Lord’s Mountain Orphanage in Zambia is an EngageMI ministry partner. Buildings were constructed by gifts of the West Michigan Conference. Hope is built by God’s love.
If you’re looking for a safe African adventure, visiting the Lord’s Mountain Orphanage is the adventure for you.
The Lord’s Mountain Orphanage is one of the EngageMI ministry partners that the Michigan Conference of the United Methodist Church has highlighted for support. Many churches in western Michigan helped construct the buildings for this ministry. Lord’s Mountian Orphanage is currently in a desperate crisis and needs our continued and sustained support.
My wife, Holly, and I recently took a trip to the Lord’s Mountain Orphanage (LMO) in Zambezi, Zambia with some friends from our small group.
Our first few days in Zambia were spent in Kitwe with Delbert and Sandy Groves at the New Life Center. Sandy and Delbert facilitate many projects at the center and are terrific hosts. New Life Center provides programs in computer literacy, tutoring, feeding, and sewing ministries. Their PET factory gives those unable to walk an opportunity to be a part of life again.
We then moved on to the Lord’s Mountain Orphanage to meet Bernard and Betty Lumene.
The Lumenes started as Congolese missionaries to northern Zambia under the Missioners of Hope Program of the General Board of Global Ministries. Bernard initially focused on the care and feeding of AIDS orphans. Ultimately, he and Betty started the orphanage. He responded to the biblical command to take care of the widows and orphans. In African society, to be an orphan generally means that not only have parents died but that uncles and grandparents are also gone.
Bernard and Betty work tirelessly to provide food, shelter, and education for 30-plus kids growing up in their care. There are public schools for the children, but they are not free. School fees, books, uniforms, etc. must all be covered for each student.
Bernard’s dream is to find sponsors for each graduate who enters university. When Holly and I spoke with the kids, many shared dreams of being doctors, nurses, pilots, teachers, and police. These are all essential jobs in Zambia. For instance, David, a graduate of LMO and the University of Zambia, just received his teacher training credentials and awaits placement as a teacher. The support he has received through the Advance has ensured that there will be a godly influence in the Zambian School where he is assigned. What it takes to provide a student with the opportunity for a university-trained, professional career is $3,000 a year.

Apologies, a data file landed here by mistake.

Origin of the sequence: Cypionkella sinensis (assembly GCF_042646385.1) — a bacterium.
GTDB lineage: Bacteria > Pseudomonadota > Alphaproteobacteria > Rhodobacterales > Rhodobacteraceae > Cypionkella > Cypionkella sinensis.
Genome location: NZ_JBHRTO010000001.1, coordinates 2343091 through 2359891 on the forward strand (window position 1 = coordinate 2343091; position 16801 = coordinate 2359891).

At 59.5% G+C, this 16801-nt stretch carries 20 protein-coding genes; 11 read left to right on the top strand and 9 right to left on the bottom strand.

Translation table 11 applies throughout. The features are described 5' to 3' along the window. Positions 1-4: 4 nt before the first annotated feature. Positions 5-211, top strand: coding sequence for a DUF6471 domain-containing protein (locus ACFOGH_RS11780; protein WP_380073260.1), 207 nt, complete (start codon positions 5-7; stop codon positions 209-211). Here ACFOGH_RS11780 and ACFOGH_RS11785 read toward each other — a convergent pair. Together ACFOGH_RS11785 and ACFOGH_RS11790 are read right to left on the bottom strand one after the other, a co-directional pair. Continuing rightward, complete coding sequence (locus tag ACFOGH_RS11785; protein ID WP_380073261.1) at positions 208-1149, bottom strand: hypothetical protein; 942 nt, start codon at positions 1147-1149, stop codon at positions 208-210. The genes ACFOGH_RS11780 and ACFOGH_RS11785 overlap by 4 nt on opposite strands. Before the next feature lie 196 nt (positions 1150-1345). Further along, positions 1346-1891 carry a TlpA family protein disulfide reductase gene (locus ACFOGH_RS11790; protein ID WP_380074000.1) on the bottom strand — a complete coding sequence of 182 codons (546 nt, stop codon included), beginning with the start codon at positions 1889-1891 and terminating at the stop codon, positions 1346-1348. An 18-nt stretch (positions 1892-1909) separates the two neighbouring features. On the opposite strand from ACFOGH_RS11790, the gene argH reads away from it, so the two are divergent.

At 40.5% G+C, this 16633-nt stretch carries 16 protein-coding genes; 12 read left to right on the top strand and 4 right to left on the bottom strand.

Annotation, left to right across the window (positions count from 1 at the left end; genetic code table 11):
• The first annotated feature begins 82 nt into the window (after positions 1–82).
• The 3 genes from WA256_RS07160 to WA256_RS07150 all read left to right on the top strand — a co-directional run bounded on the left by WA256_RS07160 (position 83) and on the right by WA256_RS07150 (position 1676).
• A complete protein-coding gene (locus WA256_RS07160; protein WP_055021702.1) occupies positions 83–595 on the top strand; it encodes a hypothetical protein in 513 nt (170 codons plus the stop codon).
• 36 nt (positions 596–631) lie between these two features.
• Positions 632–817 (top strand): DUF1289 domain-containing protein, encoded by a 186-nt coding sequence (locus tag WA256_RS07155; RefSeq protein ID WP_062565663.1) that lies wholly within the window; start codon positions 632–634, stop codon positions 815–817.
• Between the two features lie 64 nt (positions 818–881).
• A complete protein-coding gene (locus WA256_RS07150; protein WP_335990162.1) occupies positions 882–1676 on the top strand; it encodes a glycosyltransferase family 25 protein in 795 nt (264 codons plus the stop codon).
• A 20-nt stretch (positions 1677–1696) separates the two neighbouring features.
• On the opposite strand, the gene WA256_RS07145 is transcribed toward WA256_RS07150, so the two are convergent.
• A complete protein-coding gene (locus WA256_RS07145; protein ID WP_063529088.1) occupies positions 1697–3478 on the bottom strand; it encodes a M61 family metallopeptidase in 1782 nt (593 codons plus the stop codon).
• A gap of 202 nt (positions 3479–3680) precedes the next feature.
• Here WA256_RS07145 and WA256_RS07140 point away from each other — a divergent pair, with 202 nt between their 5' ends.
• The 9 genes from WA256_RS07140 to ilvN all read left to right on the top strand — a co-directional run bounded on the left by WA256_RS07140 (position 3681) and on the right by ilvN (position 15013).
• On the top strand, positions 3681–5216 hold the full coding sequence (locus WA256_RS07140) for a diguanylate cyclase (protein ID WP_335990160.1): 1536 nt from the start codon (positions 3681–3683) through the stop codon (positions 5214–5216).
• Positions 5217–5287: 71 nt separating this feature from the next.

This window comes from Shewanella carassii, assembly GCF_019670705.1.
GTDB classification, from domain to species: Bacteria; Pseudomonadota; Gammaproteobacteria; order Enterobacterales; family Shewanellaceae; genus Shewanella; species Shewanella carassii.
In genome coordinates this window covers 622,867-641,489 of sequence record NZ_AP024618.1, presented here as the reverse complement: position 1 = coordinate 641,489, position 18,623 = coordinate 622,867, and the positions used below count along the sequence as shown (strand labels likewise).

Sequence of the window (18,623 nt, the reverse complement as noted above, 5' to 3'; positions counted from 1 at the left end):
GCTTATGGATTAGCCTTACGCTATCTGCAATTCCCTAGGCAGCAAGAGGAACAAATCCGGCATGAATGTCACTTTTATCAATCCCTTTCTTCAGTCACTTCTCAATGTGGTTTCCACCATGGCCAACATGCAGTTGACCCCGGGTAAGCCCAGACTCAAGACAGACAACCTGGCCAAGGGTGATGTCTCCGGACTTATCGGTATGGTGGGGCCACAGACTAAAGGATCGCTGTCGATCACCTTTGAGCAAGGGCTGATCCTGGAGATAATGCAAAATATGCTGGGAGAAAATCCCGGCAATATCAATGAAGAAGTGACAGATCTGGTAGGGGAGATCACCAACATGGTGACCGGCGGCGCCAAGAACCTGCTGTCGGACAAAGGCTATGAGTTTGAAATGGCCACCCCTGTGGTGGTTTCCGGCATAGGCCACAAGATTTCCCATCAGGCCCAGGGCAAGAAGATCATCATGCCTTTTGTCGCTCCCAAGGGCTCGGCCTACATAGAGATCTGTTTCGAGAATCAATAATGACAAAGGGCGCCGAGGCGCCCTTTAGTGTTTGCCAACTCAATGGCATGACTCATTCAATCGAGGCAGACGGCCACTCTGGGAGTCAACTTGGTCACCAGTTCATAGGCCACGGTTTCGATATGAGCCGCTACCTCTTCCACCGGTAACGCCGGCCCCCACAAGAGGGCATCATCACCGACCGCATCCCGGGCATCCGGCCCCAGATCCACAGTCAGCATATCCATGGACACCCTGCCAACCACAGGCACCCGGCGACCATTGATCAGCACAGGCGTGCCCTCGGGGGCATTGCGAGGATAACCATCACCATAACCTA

The Zambian government helps choose the children who come to the orphanage, but the government does not help with the finances. Bernard is limited in how many kids he can care for because of the cost; he has room but no money. While we were there, he had to turn away five children.
Local congregations contribute where they can. For instance, while driving across northern Zambia, we stopped to pick up school uniforms donated by a Zambian church for the orphanage.
Bernard dreams of the young people getting the best education available and that all will have some level of computer literacy by the time they finish school. The kids at Lord Mountain Orphanage need more computers to research, write papers, and develop computer skills. Many are already quite internet savvy. They just need the tools to keep up. Office skills are highly marketable in Zambia and are part of what the Lumenes and Groves teach as part of their work.
When the Missioner of Hope program ended, Bernard made Lord’s Mountain Orphanage an Advance Special. That is the source of most of the funding for the orphanage. All the funding is spent on AIDS orphans, except what is specifically designated for support for the Lumene family. The pastor’s salary Bernard receives is only about $20 a month.
Lord’s Mountain Orphanage is on the forefront of a major struggle: AIDS and its consequences. The Zambian government and the local hospital have had some positive successes in treating AIDS and preventing deaths. Some children who were accepted at the orphanage in anticipation of the death of their caregivers now still have one parent or another relative still alive.
However, these children are often not sent back to their parents because of the conditions at home and the health of the parent. We visited the house of the mother of one of the students. It was a traditional one-room home with thatched roof. Termites were slowly eating the roof and the mother was not in the best condition.
Since the 2019 General Conference, Bernard has gotten many replies to his newsletter from Americans asking to be removed from the distribution list. Donations are down. While he cannot be sure the General Conference action is the reason, he is discouraged but continues to do his best to meet the children’s needs.
Bernard estimates it costs about $4,000 a month to run the orphanage effectively. Consistent monthly gifts are a blessing.
You can be sure that 100% of your gift will go to the children at Lord’s Mountain Orphanage when you give through The Advance, Project #14420T. Regular contributions may be sent through your local church, designated to Lord’s Mountain Orphanage, or give online.